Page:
Woman Work Style

The reason for the impediments to women's success is the lack of partner cooperation

The Career Design Center recently revealed the results of a questionnaire on “Women and Work”. The survey was conducted from September 30th to October 10th with 790 members of women's job change site "Women's Job Change Type" on the Internet.

  • Want to work in a company where women are active?

When asked if they want to work in a company where women are active, 65.7% answered yes.

When asked if women are active in the company where they currently work, 79.4% answered that they are “active” and “very active”.

  • Are women active in your company?

When asked what it means for women to be active, “Working long after marriage / childbirth” (73.3%) was the most common. Next, “Responsible responsible work” (61.9%), “Get high annual income” (54.7%).

Other answers include: “Human resources that can be trusted by everyone in each department” “Men can do the job they want without being tied to general positions and women are clerical positions” “Work for childbirth and child-rearing Can be taken over with peace of mind.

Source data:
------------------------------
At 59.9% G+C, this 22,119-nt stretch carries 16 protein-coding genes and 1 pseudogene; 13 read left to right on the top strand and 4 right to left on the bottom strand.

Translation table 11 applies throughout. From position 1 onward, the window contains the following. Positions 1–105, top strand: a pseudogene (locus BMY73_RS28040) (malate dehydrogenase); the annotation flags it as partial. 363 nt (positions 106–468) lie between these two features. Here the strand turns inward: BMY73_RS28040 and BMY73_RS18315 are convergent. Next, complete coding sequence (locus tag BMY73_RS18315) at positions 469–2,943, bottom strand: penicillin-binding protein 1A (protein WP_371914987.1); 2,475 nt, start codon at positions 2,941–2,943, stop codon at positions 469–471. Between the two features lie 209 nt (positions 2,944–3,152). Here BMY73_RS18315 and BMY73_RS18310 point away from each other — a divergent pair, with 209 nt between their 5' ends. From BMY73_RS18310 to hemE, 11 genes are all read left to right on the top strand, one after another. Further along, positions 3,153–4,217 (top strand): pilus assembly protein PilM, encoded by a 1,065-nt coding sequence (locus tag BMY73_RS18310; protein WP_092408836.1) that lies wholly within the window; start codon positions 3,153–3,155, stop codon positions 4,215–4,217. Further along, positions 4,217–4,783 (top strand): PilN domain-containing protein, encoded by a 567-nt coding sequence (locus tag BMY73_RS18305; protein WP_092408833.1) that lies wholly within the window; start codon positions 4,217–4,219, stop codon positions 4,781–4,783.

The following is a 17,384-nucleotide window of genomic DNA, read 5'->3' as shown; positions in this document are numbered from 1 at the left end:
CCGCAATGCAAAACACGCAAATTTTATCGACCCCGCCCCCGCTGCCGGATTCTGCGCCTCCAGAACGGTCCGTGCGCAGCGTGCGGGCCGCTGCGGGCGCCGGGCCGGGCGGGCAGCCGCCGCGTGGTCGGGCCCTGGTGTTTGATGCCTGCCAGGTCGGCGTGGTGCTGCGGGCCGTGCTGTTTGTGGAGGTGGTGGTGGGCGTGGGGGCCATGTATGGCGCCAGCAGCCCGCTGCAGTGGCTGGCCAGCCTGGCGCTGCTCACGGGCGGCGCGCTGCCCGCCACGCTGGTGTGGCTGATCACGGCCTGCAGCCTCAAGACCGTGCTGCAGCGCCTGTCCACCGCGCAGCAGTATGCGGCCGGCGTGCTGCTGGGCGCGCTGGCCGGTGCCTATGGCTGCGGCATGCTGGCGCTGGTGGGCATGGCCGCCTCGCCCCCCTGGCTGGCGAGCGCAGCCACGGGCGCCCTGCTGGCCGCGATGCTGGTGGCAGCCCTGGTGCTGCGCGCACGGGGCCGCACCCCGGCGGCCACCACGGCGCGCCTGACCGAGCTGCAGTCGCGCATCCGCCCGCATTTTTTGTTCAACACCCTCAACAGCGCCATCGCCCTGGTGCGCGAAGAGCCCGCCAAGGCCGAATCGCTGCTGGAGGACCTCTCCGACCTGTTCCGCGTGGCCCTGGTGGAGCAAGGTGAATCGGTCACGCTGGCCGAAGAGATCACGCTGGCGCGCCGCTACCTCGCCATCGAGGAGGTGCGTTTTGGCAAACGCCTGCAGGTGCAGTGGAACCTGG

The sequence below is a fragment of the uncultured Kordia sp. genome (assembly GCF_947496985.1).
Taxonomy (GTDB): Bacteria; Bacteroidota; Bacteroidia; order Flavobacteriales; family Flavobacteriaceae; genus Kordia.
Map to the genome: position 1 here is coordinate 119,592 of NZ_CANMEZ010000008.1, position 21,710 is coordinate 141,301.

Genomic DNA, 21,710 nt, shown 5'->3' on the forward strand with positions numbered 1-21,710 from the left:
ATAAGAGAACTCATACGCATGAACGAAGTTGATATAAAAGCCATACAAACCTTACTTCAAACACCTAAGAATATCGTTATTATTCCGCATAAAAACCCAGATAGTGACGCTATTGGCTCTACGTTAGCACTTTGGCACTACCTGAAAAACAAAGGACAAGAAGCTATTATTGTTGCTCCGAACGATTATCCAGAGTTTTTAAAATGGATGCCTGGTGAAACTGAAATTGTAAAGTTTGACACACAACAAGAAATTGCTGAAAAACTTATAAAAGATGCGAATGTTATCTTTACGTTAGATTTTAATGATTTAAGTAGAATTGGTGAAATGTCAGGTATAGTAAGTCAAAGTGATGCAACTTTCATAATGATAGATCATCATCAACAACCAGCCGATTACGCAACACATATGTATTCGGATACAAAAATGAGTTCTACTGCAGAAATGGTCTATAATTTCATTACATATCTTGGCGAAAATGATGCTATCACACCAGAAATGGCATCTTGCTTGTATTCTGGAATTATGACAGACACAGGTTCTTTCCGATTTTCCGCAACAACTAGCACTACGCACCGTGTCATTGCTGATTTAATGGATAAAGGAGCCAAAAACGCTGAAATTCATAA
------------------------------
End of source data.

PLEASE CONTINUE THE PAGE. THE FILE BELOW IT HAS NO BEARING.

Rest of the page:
By age group, those in their 40s and above were most likely to be "responsible for responsible work" (65.4%). There are many "getting high annual income" (56.6%). It turned out that as women get older, they are capturing the “women's success” from a severe perspective on the results of work and the evaluations obtained.

  • What do you think women are active in?

When asked what the cause of the impediments to women's success was, more than 70% replied that the burden of housework and childcare was heavy due to the lack of partner cooperation. Furthermore, it was found that there are many women who think that the cooperation system of the company and partners is not enough, such as “Many companies dominated by men” and “I cannot work freely such as working short hours and working from home”.

  • What do you think is hindering women's success?

When asked if they want to take on a responsible job, 44.7% answered yes.

In response to the question of wanting to become a manager, 30.2% answered yes and 24.7% answered no. By age group, those who answered “No” were more than 30% in their 20s, but it was greatly reduced to 6.7% in their 30s.

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